Faculty Focus: Emine O. Bayman, PhD

Emine Bayman, PhDWhat is your hometown?

Mersin, a city on the Mediterranean coast of southern Turkey.

How/when did you become interested in science and/or medicine?

I always loved mathematics and liked my science classes. My interest in science soared after being admitted to science high school, a boarding school with extended curriculum concentrated on mathematics and natural sciences. We had devoted time to laboratory science experiments. It was also great to have an opportunity to discuss a topic or an experiment with more senior students and our teachers during the regimented study times at night. Growing up in such a nurturing environment made me want to pursue a career in science.

When did you join the University of Iowa faculty?

August 2008

How or why did you choose to join the faculty at the University of Iowa?

I earned my PhD in Biostatistics at the University of Iowa with a scholarship supporting my studies the entire time. However, after the first year, I realized that getting a research assistantship would provide me better training than only taking lectures. Therefore, I voluntarily suspended my scholarship and started working as a Research Assistant. First, I took part in the design of a clinical trial with a Bayesian approach. During the last two years of my PhD program, I worked for the Department of Anesthesia as a Graduate Assistant and helped with the secondary analysis of a large multi-center randomized clinical trial. Before graduation, I was offered a faculty position within the Department of Anesthesia. I wanted to stay at the University of Iowa because of the nurturing and collaborative environment that the university offers, and the great community that the Iowa City offers to balance career and life.

Is there a teacher or mentor who helped shape your career?

I had many. First, my father for teaching me the importance of not only a hard work ethic but also kindness, honesty, and connecting with people. Dr. Ismet Kan, from Uludag University in Turkey, for reminding me that even if there are dark, cold days, and even if it may feel like a dark winter for a long time, the sun will always shine in the morning and there will always be a spring with blossoming flowers. Dr. Kathryn Chaloner, my late Ph.D. advisor at the University of Iowa, for introducing me to Bayesian analysis, design of clinical trials, and teaching me that there may be different solutions than what is traditionally thought. Dr. Michael Todd for teaching me how to communicate statistics in English to non-statisticians. And finally, Dr. Timothy Brennan for introducing me to the chronic pain field and helping me to align my two passions, Bayesian analysis and postsurgical pain, with ongoing research studies.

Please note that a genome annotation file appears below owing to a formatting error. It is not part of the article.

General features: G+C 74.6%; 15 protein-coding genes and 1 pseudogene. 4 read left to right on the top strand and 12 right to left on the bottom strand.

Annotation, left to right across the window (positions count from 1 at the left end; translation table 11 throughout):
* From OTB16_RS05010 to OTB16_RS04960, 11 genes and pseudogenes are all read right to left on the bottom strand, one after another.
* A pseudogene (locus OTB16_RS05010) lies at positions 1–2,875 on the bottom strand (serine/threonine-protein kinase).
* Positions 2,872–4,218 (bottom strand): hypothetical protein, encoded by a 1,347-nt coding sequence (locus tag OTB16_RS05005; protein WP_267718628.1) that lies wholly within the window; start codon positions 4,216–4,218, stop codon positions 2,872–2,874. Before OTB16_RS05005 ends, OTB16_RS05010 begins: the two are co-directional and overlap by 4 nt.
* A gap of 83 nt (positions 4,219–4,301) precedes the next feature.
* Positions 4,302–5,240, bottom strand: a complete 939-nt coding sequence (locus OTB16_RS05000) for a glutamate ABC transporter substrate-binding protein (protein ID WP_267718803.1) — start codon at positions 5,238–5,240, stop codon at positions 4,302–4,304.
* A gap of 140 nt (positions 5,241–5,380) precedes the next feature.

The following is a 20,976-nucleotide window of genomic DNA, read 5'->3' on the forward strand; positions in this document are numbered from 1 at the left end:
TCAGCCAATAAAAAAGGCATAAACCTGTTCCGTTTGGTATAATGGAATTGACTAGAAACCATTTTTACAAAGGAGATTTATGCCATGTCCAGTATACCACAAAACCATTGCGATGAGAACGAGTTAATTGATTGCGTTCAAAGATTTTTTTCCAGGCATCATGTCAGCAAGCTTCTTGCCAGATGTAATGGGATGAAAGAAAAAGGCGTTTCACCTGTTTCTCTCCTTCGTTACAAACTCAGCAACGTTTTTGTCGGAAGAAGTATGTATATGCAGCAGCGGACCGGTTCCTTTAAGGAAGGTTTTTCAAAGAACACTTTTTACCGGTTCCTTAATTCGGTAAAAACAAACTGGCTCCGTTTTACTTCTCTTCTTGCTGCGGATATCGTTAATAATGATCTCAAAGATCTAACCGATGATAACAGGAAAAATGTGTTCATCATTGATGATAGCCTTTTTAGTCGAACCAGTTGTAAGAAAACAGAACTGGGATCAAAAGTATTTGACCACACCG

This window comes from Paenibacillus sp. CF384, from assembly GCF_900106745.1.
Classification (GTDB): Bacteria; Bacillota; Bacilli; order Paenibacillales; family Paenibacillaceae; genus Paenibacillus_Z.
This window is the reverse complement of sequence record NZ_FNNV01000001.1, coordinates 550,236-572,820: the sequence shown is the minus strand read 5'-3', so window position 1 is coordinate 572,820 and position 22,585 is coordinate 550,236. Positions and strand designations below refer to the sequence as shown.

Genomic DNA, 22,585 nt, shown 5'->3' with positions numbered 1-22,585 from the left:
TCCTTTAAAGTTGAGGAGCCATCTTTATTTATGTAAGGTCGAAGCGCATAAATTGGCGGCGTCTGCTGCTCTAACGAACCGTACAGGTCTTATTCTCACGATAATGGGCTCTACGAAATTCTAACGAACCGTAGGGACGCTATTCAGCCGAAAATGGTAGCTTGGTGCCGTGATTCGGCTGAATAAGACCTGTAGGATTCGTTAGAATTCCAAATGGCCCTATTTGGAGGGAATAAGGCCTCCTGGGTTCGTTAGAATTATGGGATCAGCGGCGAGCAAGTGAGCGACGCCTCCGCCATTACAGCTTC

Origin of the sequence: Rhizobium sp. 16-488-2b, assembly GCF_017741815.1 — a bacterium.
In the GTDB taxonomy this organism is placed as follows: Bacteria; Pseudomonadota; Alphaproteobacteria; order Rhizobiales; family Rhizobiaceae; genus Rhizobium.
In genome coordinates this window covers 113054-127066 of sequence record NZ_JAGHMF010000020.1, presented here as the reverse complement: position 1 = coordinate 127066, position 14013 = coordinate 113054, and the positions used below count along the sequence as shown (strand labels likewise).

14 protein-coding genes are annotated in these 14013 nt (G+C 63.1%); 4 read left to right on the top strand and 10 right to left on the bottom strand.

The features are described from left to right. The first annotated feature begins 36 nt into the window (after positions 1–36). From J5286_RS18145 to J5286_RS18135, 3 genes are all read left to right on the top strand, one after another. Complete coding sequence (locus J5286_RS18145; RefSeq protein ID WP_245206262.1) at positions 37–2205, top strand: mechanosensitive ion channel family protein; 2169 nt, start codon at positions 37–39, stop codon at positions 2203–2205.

How do you see your faculty role impacting medicine and/or science?

My main role in collaborating with others is to help with the design of clinical trials. A well-designed trial means a high quality study. It is easier to publish high quality studies, and eventually they are the ones that can shape the future of medicine and science. My personal area of interest is post-surgical chronic pain. Current research within the Department of Anesthesia is focused on identifying the key predictors of chronic post-surgical pain. Once we can identify those predictors, we may propose preventive or interventional studies to intervene before chronic pain develops.

What is the biggest change you've experienced in your field since you were a student?

When I was an undergraduate student, we were learning only traditional statistical methods from instructors, textbooks, and other publications. Now, with the advancement in technology, I can find answers to many technical questions online.

What one piece of advice would you give to today's students?

Being a student in a medical or a graduate school is hard. Make sure to set aside time for your social life and for personal activities that energize you. You will need a supportive social network during your journey.

In what ways are you engaged in professional activities outside the University (i.e. population based research, mentoring high school students, sharing your leadership/ expertise with organizations or causes, speaking engagement off campus, etc.)?

I am an editorial board member on the biostatistics sections of two academic journals. In addition, I review manuscripts for other journals that publish in my area of interest. I also attend scientific meetings to give oral or poster presentations.

What are some of your outside (personal) interests?

I enjoy spending time with my family, baking, gardening, and Zumba.


Monday, June 4, 2018